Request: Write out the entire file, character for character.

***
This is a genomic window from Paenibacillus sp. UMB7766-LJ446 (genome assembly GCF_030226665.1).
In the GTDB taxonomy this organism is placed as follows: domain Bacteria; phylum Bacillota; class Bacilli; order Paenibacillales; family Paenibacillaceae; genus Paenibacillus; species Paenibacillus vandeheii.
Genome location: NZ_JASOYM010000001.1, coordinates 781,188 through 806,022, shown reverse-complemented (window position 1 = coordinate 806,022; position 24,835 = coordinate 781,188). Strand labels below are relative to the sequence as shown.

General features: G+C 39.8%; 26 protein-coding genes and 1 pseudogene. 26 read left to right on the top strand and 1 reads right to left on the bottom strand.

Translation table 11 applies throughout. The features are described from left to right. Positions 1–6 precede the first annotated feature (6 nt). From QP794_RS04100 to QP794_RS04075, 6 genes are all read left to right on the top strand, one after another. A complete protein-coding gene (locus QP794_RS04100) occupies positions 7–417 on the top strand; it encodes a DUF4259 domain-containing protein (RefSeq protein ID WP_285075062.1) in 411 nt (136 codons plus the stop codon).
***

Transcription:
This is a genomic window from Paenibacillus sp. UMB7766-LJ446 (genome assembly GCF_030226665.1).
In the GTDB taxonomy this organism is placed as follows: domain Bacteria; phylum Bacillota; class Bacilli; order Paenibacillales; family Paenibacillaceae; genus Paenibacillus; species Paenibacillus vandeheii.
Genome location: NZ_JASOYM010000001.1, coordinates 781,188 through 806,022, shown reverse-complemented (window position 1 = coordinate 806,022; position 24,835 = coordinate 781,188). Strand labels below are relative to the sequence as shown.

General features: G+C 39.8%; 26 protein-coding genes and 1 pseudogene. 26 read left to right on the top strand and 1 reads right to left on the bottom strand.

Translation table 11 applies throughout. The features are described from left to right. Positions 1–6 precede the first annotated feature (6 nt). From QP794_RS04100 to QP794_RS04075, 6 genes are all read left to right on the top strand, one after another. A complete protein-coding gene (locus QP794_RS04100) occupies positions 7–417 on the top strand; it encodes a DUF4259 domain-containing protein (RefSeq protein ID WP_285075062.1) in 411 nt (136 codons plus the stop codon).